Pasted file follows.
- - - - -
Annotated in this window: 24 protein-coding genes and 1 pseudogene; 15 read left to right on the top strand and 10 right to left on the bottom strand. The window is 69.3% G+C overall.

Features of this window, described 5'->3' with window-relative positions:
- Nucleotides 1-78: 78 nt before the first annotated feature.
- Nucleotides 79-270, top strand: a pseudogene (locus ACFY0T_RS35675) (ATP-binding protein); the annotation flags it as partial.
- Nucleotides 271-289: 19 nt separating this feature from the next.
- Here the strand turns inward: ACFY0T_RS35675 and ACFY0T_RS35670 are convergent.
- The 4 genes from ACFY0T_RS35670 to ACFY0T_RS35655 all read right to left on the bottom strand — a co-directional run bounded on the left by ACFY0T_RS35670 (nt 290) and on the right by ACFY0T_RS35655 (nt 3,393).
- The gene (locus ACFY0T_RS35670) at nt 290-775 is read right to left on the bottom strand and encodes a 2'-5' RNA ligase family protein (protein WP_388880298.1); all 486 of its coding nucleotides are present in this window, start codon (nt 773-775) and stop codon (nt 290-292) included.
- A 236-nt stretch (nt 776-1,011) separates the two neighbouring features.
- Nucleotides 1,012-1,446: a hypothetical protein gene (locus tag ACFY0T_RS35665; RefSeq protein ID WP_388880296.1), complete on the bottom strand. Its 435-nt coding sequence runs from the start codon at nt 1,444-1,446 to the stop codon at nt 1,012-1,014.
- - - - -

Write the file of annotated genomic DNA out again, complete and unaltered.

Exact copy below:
Annotated in this window: 24 protein-coding genes and 1 pseudogene; 15 read left to right on the top strand and 10 right to left on the bottom strand. The window is 69.3% G+C overall.

Features of this window, described 5'->3' with window-relative positions:
- Nucleotides 1-78: 78 nt before the first annotated feature.
- Nucleotides 79-270, top strand: a pseudogene (locus ACFY0T_RS35675) (ATP-binding protein); the annotation flags it as partial.
- Nucleotides 271-289: 19 nt separating this feature from the next.
- Here the strand turns inward: ACFY0T_RS35675 and ACFY0T_RS35670 are convergent.
- The 4 genes from ACFY0T_RS35670 to ACFY0T_RS35655 all read right to left on the bottom strand — a co-directional run bounded on the left by ACFY0T_RS35670 (nt 290) and on the right by ACFY0T_RS35655 (nt 3,393).
- The gene (locus ACFY0T_RS35670) at nt 290-775 is read right to left on the bottom strand and encodes a 2'-5' RNA ligase family protein (protein WP_388880298.1); all 486 of its coding nucleotides are present in this window, start codon (nt 773-775) and stop codon (nt 290-292) included.
- A 236-nt stretch (nt 776-1,011) separates the two neighbouring features.
- Nucleotides 1,012-1,446: a hypothetical protein gene (locus tag ACFY0T_RS35665; RefSeq protein ID WP_388880296.1), complete on the bottom strand. Its 435-nt coding sequence runs from the start codon at nt 1,444-1,446 to the stop codon at nt 1,012-1,014.